In dieser Dissertation habe ich es mir zur Aufgabe gemacht die datenzentrierte Forschung bei derWiederverwendung und der Analyse von zeitbasierten Primärdaten zu unterstützen. Dazu setze ich das Konzept der Explorativen Suche (ES) erstmals für zeitbasierte Primärdaten in die Praxis um. Grundsätzlich repräsentiert die ES die Idee, verschiedene Informationsbedürfnisse des Nutzers in einem System vereint zu unterstützen. Dabei sollen Aktivitäten vom Abrufen von Faktenwissen (Suche) bis hin zur Erkundung völlig neuer Such- und Informationsräume (Exploration) unterstützt werden. Um die ES erstmals für zeitbasierte Primärdaten umzusetzen, bediene ich mich der Techniken der Informationsvisualisuerung und der Visual Analytics. Die Informationsvisualisierung ist die Lehre der visuell-interaktiven Repräsentierung von abstrakten Daten, Visual Analytics erforscht das geeignete Zusammenspiel zwischen automatischer Datenanalyse und visueller Datenexploration. Eine Recherche verwandter Arbeiten ergab insbesondere folgende ungelöste Probleme. Zunächst existierte die ES nur als Konzept, mit der Ausnahme von Systemen für Textdaten. Es fehlte an Strategien, um das Design geeigneter Systeme auch methodisch zu unterstüzen. Der inhaltsbasierte Zugang zu zeitbasierten Primärdaten stellte ein zentrales technisches Problem dar. So war die Suche bisher nur über Metadaten (Daten über Daten) möglich. Zur Unterstützung der explorativen Datenanalyse lag eine Schwierigkeit darin, einen Überblick über große Mengen an zeitbasierten Primärdaten in einem visuellen Suchsystem anzubieten. Des Weiteren bestand ein Defizit in Suchsystemen darin, dass die Identifikation von Zusammenhängen zwischen Zeitseriendaten (dem Datencontent) und Metadaten nicht Teil des analytischen Repertoires war.

In dieser Dissertation beschäftige ich mich mit diesen Herausforderungen und entwickle Methoden, Techniken, und Systeme für die ES in zeitbasierten Primärdaten. Es werden Methoden für das Design von explorativen Suchsystemen für zeitbasierte Primärdaten aufgezeigt (Kapitel 3). Darauf aufbauend stellen die Kapitel 4, 5, und 6 die technischen Schwerpunkte der Disseration dar. Zunächst löst das erste Visual Analytics System für das visuell-interaktive Preprocessing von Zeitseriendaten das Problem des inhaltsbasierten Zugangs zu zeitbasierten Primärdaten. Ein weiteres Kapitel stellt Richtlinien und Techniken für das Design von Überblicksvisualisierungen für Zeitseriendaten vor. Schließlich werden drei neuartige Techniken für die kombinierte Analyse von Datencontent und Metadaten vorgestellt. Die technischen Beiträge dieser Dissertation berücksichtigen explizit die Herausforderung, geeignete algorithmische Modelle in der richtigen Reihenfolge und mit den richtigen Parametern zu wählen. Des Weiteren wird für alle Techniken beschrieben, wie Nutzer in das Design involviert werden können. In Kapitel 7 validiere die Methoden und Techniken anhand zweier explorativer Suchsysteme für zeitbasierter Primärdaten. Mit den Ergebnissen dieser Dissertation leiste ich einen Beitrag zurWiederverwendung von zeitbasierten Primärdaten, insbesondere zur Unterstützung der datenzentrierten Forschung. Nutzer können durch die Definition von visuell-interaktiven Suchanfragen (query-by-sketch, query-by-example) direkt im Datencontent suchen. Mit visuell-interaktiven Überblicksdarstellungen sind Nutzer zudem in der Lage unbekannte Zusammenhänge im Suchraum zu explorieren und diese für die Wissenserweiterung zu nutzen. Durch die Öffnung des Designprozesses für den Nutzer und die strikt visuelle Art der Datenrepräsentierung leistet diese Dissertation zudem einen Beitrag zum User-centered Design, sowie zur Kommunikation von Information und Wissen aus zeitbasierten Primärdaten.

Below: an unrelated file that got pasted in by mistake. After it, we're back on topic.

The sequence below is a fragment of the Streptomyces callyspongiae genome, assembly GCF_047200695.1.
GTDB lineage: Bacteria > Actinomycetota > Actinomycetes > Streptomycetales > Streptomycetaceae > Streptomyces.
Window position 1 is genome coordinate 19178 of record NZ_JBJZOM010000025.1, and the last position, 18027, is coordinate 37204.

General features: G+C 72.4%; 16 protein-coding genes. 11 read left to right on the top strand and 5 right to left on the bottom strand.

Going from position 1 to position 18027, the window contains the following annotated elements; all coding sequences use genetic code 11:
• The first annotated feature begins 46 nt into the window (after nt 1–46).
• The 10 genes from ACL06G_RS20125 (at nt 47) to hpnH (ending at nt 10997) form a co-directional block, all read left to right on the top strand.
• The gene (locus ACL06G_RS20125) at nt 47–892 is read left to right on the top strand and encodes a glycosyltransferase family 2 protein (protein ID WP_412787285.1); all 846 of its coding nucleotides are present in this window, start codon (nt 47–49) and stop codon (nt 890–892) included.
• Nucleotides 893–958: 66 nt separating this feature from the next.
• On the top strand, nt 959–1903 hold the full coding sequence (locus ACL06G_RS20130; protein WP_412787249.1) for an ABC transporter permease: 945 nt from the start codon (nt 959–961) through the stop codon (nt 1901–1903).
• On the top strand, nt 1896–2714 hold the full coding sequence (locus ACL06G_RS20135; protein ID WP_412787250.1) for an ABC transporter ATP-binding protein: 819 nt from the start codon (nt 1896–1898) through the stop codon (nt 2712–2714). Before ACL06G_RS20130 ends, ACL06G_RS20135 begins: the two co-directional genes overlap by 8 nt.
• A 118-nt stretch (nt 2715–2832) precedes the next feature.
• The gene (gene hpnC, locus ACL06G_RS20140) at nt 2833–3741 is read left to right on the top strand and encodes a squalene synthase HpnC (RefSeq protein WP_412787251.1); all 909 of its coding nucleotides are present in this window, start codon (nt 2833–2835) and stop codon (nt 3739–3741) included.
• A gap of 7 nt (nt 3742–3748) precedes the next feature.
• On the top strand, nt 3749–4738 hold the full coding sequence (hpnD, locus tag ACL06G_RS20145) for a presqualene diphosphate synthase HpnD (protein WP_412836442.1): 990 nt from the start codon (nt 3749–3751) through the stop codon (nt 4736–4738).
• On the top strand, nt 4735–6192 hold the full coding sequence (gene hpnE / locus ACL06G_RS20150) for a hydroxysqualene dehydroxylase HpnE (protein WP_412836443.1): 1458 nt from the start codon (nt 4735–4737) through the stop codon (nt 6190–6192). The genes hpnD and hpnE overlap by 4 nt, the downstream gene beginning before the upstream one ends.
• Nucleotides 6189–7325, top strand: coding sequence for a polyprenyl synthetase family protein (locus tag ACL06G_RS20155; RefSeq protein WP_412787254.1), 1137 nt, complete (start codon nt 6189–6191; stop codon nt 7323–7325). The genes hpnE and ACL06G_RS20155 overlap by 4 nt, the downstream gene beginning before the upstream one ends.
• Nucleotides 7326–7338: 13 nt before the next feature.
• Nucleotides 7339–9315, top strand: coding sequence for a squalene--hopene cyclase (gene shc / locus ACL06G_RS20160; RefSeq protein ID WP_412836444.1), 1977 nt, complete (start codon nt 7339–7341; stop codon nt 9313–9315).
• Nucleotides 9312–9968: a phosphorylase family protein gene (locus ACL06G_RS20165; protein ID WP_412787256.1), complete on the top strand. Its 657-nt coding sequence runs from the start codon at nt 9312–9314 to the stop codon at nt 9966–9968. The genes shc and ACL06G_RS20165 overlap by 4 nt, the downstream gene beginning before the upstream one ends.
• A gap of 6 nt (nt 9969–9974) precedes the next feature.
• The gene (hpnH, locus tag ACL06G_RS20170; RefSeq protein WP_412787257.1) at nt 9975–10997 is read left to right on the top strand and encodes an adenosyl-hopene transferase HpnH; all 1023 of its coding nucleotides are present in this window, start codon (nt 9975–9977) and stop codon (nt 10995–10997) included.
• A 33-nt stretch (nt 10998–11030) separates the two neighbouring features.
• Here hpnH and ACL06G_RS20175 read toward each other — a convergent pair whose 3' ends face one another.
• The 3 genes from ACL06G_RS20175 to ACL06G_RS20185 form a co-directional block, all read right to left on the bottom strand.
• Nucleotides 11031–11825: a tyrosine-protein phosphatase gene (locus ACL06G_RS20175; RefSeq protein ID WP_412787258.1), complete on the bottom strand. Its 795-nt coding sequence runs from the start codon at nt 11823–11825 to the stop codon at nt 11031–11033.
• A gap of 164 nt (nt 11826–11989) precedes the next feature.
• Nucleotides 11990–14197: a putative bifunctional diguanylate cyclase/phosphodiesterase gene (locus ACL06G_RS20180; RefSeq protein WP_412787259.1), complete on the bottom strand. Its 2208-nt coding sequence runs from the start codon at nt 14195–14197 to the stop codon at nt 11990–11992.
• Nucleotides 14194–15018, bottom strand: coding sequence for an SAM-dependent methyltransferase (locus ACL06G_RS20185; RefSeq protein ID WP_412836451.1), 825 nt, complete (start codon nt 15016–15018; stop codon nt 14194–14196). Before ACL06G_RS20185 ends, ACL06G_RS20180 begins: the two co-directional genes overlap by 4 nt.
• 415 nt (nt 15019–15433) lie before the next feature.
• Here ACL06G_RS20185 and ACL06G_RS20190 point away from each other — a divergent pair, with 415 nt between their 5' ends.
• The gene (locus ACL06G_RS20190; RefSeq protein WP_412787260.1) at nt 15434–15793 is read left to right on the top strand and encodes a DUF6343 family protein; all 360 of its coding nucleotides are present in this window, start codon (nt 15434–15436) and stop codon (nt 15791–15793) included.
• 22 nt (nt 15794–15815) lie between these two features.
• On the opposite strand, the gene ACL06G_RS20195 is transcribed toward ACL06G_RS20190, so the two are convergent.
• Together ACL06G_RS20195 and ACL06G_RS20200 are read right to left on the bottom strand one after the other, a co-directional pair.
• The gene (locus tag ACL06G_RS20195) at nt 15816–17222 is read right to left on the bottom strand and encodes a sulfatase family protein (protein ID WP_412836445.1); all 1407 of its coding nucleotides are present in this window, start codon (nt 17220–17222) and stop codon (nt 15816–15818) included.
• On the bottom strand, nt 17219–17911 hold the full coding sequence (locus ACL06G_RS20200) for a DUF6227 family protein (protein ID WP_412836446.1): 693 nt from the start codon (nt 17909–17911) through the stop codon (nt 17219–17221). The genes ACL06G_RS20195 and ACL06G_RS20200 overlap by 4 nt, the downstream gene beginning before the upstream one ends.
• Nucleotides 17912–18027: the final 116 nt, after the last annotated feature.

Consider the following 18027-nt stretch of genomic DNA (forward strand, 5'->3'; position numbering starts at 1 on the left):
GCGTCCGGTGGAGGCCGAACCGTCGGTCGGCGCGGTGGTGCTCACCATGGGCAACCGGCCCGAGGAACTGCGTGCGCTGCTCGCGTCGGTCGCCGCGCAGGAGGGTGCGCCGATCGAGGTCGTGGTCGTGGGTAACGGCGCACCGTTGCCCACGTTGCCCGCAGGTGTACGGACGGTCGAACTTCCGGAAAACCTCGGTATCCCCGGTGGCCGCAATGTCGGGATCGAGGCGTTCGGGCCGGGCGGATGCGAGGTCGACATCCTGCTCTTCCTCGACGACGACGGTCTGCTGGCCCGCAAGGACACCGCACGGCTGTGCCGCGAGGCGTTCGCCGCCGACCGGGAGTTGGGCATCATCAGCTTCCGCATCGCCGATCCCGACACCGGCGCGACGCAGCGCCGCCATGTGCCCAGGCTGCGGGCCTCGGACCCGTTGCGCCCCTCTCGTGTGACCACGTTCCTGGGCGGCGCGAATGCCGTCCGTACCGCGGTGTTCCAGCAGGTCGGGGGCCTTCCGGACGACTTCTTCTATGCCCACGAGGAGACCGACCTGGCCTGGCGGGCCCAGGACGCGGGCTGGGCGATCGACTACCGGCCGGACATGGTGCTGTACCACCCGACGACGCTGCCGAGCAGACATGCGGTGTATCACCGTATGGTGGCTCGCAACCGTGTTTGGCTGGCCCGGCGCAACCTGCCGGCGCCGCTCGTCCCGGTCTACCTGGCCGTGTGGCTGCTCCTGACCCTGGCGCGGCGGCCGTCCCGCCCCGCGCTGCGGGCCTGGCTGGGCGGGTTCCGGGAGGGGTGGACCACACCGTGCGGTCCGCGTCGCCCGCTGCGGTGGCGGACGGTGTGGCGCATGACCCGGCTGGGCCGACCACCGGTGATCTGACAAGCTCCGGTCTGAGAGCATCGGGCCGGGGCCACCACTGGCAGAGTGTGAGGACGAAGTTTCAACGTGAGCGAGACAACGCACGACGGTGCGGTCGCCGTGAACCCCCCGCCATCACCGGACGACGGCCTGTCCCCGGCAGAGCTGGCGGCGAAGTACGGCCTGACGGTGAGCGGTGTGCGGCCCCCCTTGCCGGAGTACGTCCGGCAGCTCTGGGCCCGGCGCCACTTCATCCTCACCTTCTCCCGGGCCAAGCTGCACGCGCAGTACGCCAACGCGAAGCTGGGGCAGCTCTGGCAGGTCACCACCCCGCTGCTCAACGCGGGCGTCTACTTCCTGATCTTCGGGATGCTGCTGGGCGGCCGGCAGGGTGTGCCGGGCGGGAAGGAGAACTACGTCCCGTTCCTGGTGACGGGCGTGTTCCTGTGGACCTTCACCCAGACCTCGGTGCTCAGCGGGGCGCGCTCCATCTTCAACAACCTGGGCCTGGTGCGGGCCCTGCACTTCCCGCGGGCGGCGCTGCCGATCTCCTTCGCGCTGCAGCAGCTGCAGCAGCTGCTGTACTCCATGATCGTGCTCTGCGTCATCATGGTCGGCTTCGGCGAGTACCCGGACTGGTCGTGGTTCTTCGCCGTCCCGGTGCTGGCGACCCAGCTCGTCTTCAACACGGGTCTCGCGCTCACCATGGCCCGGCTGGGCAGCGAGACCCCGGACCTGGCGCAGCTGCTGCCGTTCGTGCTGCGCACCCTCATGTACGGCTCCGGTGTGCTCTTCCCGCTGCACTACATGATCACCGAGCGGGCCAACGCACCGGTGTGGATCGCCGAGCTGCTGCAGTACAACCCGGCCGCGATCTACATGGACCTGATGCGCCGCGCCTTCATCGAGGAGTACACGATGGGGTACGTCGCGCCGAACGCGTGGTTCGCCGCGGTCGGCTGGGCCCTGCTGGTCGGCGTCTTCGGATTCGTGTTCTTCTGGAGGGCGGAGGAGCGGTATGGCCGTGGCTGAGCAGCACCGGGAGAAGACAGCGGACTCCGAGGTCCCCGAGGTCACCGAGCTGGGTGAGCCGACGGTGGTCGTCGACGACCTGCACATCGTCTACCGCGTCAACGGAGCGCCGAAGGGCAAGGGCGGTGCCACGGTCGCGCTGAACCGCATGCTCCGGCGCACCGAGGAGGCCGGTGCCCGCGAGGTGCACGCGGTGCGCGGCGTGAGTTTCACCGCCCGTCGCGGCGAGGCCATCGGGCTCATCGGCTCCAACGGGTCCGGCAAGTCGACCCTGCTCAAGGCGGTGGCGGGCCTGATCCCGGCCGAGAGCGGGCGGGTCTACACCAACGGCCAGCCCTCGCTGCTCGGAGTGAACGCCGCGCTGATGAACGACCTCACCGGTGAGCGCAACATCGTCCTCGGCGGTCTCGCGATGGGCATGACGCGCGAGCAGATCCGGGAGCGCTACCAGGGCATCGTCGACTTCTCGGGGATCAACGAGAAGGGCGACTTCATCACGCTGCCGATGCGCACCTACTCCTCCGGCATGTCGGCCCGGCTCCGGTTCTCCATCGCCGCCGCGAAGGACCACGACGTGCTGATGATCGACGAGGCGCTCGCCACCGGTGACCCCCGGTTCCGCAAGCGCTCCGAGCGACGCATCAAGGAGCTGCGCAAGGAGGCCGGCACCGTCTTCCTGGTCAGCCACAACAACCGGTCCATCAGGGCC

URN: urn:nbn:de:tuda-tuprints-51739
Classification DDC: 000 Generalities, computers, information > 004 Computer science
000 Generalities, computers, information > 020 Library and information sciences
Divisions: 20 Department of Computer Science
20 Department of Computer Science > Interactive Graphics Systems
Date Deposited: 16 Dec 2015 14:38
Last Modified: 09 Jul 2020 01:11
URI: https://tuprints.ulb.tu-darmstadt.de/id/eprint/5173
PPN: 38682116X
Actions (login required)
View Item View Item